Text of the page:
Folks, he will make a difference if he plays. I still think the Blazers, with him in the lineup, are capable of stealing a home game somehow. But make no mistake, he’s not going to turn this series around. The Warriors are too good right now.

Very probably too good for any team in the league.

Nurkic still out... and here's how he could have made a difference

Nurkic still out... and here's how he could have made a difference

OAKLAND -- Jusuf Nurkic Tuesday put an end to any mystery about his availability for Game 2 of Portland's first-round playoff series against the Golden State Warriors.

He's not playing Wednesday night. He didn't feel ready for it, he said before the team's practice. And, in fact, he was not going to practice Tuesday, either. The video of the interview accompanies this post but as you will hear, he's doing better. And he's also not ready to make any predictions about his appearance in future games.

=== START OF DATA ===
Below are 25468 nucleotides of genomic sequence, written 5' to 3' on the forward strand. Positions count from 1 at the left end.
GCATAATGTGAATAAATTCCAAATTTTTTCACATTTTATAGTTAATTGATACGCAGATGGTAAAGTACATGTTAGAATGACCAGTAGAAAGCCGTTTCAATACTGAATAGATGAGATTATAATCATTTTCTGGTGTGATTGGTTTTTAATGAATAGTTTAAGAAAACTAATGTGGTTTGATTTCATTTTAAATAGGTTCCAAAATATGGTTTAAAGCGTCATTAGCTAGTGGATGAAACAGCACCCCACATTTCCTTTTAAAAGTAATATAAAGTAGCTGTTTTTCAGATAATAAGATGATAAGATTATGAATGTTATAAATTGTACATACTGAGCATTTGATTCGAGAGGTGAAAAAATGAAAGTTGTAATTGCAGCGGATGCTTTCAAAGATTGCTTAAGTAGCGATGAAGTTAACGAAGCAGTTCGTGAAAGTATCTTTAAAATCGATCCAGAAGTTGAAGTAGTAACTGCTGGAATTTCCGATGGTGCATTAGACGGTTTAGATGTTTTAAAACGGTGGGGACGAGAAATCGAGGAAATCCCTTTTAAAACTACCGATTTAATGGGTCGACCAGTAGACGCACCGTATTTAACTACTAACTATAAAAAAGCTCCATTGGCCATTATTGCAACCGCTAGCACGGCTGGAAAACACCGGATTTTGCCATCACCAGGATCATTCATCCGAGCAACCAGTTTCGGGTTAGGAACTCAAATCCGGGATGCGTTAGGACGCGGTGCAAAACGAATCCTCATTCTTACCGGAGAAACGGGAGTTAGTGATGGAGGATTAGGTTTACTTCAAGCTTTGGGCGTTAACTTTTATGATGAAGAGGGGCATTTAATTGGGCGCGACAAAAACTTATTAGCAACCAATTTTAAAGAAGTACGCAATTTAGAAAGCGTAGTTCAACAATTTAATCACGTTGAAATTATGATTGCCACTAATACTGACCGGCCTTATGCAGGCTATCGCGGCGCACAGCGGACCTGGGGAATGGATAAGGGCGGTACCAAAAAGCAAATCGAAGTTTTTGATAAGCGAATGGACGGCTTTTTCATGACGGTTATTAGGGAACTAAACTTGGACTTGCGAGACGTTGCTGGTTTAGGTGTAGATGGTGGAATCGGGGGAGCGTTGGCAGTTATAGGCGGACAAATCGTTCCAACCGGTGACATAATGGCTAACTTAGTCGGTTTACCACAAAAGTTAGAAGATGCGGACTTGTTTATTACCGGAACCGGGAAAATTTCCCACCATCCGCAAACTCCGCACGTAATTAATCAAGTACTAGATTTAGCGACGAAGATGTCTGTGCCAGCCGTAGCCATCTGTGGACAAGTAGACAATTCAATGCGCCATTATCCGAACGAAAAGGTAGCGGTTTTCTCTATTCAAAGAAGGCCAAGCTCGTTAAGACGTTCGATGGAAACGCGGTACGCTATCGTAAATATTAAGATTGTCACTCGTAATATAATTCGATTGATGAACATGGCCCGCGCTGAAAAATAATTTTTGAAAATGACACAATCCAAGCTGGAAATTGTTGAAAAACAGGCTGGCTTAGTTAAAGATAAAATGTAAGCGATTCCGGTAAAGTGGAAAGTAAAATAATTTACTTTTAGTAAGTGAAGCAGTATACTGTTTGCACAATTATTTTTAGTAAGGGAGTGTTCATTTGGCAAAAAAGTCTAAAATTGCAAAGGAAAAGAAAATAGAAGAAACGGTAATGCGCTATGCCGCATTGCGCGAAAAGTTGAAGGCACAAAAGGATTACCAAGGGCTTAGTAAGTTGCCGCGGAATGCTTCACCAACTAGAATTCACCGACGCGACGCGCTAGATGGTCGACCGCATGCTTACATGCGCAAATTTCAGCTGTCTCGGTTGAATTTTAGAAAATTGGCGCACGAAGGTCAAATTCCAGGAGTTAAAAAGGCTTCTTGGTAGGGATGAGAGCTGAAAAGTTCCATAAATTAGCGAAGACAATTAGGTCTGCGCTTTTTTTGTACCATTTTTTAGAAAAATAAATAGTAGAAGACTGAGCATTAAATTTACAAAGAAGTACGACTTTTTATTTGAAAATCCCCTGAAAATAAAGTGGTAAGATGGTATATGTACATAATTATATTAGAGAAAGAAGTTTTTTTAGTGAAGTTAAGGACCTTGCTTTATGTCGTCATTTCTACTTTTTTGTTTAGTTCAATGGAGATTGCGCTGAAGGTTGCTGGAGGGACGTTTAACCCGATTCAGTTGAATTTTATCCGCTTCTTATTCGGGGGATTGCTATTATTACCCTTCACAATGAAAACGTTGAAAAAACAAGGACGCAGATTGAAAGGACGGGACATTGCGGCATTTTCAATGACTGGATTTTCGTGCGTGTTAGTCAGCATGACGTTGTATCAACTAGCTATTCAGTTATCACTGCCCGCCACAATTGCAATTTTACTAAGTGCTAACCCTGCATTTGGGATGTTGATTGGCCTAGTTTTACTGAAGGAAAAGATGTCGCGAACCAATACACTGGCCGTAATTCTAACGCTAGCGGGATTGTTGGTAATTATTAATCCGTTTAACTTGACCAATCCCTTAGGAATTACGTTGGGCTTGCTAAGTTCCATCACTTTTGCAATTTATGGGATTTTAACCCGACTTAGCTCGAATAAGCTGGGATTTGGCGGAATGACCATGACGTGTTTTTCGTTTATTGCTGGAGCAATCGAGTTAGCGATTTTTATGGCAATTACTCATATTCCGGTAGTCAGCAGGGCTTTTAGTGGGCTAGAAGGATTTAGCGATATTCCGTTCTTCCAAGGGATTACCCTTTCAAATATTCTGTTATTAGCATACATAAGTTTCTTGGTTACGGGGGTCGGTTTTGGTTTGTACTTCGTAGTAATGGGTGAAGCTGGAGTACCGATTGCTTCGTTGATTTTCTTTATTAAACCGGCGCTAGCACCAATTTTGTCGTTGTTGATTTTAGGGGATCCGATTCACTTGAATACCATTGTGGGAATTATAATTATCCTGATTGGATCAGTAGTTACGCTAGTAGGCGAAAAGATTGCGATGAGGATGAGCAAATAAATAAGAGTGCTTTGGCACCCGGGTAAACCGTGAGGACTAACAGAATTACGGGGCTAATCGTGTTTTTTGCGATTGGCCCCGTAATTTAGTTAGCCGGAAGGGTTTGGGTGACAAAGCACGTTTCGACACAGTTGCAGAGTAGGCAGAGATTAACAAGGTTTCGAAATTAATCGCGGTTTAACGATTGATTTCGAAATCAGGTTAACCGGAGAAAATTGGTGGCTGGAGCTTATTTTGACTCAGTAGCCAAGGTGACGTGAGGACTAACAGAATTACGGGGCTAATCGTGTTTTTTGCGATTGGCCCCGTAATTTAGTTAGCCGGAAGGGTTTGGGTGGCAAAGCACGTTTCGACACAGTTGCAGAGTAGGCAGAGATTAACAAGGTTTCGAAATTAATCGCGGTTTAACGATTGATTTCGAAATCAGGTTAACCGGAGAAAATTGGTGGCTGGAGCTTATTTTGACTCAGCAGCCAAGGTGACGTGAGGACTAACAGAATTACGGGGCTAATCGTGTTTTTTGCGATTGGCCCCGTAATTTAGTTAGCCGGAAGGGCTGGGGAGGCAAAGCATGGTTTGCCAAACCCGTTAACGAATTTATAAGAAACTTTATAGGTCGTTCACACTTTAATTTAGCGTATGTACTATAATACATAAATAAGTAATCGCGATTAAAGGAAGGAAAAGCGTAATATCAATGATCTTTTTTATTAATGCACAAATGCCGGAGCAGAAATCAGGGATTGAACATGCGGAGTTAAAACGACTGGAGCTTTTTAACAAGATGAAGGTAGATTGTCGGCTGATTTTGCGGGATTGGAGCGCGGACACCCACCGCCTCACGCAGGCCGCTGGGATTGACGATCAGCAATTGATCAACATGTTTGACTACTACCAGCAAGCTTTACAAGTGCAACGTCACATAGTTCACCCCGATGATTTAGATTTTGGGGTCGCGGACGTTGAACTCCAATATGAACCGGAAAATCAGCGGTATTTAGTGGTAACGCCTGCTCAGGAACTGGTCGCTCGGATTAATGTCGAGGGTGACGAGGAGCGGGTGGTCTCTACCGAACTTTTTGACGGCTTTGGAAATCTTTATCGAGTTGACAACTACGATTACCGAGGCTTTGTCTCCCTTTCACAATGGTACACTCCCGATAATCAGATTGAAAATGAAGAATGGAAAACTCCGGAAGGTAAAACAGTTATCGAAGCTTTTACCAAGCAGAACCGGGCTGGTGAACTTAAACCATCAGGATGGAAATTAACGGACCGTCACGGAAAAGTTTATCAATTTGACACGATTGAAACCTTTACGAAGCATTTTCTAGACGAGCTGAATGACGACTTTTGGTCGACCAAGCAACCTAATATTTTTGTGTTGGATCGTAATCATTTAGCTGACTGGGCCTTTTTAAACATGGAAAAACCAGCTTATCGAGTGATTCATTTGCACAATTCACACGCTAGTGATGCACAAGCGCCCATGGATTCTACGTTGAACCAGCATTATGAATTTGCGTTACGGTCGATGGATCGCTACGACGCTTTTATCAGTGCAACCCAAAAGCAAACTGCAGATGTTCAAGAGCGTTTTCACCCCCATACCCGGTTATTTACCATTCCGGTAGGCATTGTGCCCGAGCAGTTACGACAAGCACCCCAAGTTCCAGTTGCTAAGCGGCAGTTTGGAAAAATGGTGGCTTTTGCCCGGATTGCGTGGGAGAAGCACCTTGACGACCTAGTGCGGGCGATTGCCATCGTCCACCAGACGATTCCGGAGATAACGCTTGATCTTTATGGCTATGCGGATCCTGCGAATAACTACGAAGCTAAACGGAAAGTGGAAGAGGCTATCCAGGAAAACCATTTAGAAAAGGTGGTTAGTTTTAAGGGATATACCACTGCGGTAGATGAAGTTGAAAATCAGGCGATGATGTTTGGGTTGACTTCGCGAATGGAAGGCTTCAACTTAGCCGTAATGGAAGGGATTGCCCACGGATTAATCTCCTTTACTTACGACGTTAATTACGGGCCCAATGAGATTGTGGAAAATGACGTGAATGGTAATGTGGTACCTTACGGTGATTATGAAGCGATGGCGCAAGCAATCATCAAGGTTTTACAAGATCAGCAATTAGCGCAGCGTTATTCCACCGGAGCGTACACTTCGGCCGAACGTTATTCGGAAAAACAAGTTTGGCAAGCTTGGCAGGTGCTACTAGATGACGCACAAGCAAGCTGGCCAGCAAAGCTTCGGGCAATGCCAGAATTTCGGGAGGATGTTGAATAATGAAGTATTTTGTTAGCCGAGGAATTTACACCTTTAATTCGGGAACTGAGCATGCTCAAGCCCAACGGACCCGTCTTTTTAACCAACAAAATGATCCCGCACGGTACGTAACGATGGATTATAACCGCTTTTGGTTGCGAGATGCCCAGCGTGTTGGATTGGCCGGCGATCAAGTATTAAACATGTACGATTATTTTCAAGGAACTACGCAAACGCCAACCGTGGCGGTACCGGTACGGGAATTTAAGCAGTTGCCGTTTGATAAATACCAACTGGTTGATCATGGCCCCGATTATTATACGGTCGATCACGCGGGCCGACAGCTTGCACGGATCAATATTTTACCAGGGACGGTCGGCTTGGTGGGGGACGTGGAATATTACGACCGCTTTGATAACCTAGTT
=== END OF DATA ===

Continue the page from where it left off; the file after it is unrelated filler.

But he did say he's had a full practice -- and a contact practice, at that.

So there you go. That's about all anyone knows about the situation.

How will it go Wednesday night without him?

Not well, I'd expect. After the first game of the series -- a 121-109 Warrior win Sunday afternoon -- it was obvious how the seven-foot center could help Portland attack Golden State at both ends of the court. His presence at the offensive end would probably force the Warriors into using centers Zaza Pachulia and JaVale McGee more minutes, something they don't want to do. Pachulia played just 12:28 in Game 1 and McGee played 9:41. Golden State prefers its small lineup, which usually features defensive wizard Draymond Green in the middle.

Now THAT would be an interesting matchup. Green has had success against true centers but Nurkic would be a handful for him. And at least he'd be enough of a threat that he'd keep Green from wandering around blocking shots from the rest of the Trail Blazers.